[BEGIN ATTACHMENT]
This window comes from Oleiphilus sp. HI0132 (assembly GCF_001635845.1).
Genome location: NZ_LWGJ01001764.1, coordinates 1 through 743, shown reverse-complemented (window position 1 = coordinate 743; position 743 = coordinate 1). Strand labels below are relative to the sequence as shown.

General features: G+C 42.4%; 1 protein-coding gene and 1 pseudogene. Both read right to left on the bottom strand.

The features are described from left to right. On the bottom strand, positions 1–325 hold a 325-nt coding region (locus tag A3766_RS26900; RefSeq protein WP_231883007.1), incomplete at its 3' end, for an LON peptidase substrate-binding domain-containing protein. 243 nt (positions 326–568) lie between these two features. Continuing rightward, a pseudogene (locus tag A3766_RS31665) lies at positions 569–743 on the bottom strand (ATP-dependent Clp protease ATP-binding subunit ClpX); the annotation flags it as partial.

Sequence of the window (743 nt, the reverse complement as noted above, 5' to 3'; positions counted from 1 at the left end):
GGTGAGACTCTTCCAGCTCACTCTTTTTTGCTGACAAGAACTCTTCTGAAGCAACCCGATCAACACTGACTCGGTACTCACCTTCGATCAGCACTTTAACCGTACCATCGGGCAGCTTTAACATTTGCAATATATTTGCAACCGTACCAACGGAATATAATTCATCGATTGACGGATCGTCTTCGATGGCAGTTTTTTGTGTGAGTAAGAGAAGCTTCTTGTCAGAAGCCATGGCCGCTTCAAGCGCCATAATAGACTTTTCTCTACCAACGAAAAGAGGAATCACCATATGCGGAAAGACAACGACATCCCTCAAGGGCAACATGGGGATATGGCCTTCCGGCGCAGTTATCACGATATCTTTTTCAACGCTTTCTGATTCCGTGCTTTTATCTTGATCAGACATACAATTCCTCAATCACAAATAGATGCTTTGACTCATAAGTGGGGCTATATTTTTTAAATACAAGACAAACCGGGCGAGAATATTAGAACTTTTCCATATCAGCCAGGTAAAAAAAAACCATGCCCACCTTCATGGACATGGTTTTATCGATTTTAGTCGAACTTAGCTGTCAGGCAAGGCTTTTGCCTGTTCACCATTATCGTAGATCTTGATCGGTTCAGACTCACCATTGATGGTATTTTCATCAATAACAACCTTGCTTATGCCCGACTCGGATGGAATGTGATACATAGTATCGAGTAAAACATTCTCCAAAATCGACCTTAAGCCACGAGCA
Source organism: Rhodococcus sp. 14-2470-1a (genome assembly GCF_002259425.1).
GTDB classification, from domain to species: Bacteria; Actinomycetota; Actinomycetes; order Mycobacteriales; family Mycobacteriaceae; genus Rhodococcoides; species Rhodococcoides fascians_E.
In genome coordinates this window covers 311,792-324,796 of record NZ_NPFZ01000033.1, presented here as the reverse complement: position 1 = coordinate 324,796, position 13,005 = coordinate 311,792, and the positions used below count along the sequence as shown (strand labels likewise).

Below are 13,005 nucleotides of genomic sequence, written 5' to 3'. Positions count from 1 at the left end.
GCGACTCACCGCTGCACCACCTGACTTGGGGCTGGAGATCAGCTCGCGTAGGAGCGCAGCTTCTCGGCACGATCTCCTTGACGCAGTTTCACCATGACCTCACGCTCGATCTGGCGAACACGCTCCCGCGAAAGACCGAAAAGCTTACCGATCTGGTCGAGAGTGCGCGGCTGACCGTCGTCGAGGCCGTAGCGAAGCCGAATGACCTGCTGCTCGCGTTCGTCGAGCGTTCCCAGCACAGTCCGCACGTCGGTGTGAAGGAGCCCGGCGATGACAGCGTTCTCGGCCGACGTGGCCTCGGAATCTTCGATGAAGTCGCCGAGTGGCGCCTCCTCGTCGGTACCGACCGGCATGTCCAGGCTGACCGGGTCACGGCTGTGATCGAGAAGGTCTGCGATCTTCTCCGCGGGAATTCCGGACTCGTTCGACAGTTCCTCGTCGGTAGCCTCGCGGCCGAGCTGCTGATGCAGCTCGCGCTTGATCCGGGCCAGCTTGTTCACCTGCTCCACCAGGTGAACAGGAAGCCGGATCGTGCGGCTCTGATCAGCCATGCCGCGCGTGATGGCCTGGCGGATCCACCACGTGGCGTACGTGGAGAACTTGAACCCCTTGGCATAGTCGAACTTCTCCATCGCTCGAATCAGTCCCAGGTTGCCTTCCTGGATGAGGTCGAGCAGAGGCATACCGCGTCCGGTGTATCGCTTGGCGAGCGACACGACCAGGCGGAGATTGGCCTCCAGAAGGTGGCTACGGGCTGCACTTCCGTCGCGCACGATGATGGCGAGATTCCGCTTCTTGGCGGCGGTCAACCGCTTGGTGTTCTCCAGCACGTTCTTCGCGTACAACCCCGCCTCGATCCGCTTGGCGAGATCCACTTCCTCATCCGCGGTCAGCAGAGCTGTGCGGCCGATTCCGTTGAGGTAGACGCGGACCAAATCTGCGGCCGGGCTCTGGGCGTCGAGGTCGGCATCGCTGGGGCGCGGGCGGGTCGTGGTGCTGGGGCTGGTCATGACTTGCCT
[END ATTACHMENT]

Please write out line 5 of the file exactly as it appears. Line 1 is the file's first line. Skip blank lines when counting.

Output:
Sequence of the window (743 nt, the reverse complement as noted above, 5' to 3'; positions counted from 1 at the left end):